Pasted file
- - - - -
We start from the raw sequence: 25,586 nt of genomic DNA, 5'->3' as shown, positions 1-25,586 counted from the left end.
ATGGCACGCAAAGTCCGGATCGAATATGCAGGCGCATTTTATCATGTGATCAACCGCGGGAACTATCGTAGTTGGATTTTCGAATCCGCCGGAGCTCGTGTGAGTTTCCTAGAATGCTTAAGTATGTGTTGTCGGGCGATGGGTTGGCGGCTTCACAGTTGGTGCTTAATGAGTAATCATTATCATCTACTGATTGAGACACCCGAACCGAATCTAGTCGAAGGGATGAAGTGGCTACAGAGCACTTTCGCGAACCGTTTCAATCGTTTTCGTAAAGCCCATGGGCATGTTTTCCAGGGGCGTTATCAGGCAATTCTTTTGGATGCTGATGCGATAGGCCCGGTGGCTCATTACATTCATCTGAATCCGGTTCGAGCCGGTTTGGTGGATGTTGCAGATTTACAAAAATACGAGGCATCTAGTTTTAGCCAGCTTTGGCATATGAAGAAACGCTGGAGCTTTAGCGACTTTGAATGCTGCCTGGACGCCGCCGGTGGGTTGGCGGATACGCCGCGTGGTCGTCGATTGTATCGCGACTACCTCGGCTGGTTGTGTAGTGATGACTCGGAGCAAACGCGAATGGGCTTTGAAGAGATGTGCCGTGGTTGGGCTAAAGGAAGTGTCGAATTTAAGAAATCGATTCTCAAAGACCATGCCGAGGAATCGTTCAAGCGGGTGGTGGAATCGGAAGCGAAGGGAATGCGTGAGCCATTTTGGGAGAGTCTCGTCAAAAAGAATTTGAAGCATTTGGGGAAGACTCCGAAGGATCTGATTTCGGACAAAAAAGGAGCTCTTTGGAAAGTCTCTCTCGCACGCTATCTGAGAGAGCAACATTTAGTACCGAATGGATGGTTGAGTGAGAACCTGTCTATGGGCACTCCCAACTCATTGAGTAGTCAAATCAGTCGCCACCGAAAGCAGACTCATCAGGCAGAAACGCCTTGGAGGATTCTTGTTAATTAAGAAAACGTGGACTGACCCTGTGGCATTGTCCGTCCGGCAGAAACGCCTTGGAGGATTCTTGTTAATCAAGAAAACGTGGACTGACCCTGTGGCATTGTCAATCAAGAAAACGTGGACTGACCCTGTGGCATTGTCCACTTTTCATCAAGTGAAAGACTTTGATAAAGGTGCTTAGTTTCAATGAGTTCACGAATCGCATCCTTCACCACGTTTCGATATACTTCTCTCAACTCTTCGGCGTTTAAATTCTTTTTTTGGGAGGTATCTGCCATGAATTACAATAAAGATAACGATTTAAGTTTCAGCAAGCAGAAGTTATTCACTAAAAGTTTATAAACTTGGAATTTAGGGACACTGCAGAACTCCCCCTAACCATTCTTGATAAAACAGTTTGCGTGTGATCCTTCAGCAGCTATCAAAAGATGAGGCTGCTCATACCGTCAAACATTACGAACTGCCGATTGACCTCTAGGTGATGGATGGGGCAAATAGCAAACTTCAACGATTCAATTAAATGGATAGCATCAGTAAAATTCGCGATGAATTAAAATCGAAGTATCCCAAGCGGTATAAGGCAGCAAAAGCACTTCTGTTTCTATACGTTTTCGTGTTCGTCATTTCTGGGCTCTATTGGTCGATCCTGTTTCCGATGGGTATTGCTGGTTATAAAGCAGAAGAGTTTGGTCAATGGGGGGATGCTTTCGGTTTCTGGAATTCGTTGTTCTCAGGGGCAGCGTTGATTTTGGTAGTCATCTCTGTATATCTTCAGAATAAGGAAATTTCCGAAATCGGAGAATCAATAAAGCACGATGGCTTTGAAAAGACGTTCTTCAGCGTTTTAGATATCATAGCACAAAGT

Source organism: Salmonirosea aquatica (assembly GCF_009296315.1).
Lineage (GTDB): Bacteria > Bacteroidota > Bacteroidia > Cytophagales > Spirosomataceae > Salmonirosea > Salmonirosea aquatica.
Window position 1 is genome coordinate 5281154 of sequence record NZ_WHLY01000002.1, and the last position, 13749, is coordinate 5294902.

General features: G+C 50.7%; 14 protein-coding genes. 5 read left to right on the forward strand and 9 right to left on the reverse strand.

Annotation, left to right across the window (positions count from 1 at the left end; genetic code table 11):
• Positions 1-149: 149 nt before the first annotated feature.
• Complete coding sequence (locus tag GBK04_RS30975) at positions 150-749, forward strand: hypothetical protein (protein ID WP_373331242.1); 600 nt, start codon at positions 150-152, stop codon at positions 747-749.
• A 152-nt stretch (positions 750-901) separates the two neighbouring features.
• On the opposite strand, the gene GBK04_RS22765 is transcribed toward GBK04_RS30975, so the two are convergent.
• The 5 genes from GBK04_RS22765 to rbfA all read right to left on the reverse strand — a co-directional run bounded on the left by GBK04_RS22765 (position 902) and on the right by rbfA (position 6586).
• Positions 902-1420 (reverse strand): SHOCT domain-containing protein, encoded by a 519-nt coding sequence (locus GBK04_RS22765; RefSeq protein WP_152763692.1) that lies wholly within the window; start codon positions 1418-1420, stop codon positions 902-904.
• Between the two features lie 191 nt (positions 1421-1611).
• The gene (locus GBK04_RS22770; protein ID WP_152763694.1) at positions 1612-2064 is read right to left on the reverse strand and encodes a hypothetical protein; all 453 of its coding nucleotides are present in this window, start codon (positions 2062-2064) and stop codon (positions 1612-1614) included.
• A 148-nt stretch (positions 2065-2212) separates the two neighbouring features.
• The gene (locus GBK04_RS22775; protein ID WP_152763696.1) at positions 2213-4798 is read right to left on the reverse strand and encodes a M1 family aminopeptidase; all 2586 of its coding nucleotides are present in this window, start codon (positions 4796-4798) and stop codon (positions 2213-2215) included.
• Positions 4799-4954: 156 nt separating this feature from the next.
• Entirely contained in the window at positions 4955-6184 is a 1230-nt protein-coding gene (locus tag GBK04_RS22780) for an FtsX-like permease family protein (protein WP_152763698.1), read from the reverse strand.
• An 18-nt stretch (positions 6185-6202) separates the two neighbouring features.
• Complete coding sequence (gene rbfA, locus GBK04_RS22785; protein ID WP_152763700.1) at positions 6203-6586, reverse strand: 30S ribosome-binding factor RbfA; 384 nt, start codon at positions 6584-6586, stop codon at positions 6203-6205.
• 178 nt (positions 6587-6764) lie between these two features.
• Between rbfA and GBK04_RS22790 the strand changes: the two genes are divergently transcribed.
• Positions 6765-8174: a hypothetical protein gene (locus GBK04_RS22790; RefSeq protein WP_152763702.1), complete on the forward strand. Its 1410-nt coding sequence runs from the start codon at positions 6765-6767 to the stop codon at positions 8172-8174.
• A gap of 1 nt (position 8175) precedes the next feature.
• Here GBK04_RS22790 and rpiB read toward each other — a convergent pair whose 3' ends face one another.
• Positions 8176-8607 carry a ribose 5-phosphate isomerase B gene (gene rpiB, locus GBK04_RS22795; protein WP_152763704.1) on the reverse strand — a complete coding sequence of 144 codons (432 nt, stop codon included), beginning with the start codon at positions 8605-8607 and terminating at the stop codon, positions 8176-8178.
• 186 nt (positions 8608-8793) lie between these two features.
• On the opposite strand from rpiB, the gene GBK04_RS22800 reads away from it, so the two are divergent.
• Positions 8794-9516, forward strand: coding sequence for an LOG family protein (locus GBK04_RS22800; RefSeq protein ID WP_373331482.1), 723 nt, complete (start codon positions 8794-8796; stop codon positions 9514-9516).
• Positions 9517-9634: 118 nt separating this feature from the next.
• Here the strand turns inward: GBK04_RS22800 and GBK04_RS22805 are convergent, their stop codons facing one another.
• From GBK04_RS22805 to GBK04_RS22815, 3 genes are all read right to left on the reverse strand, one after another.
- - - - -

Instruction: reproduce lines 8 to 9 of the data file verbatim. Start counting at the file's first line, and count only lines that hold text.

• Positions 1-149: 149 nt before the first annotated feature.
• Complete coding sequence (locus tag GBK04_RS30975) at positions 150-749, forward strand: hypothetical protein (protein ID WP_373331242.1); 600 nt, start codon at positions 150-152, stop codon at positions 747-749.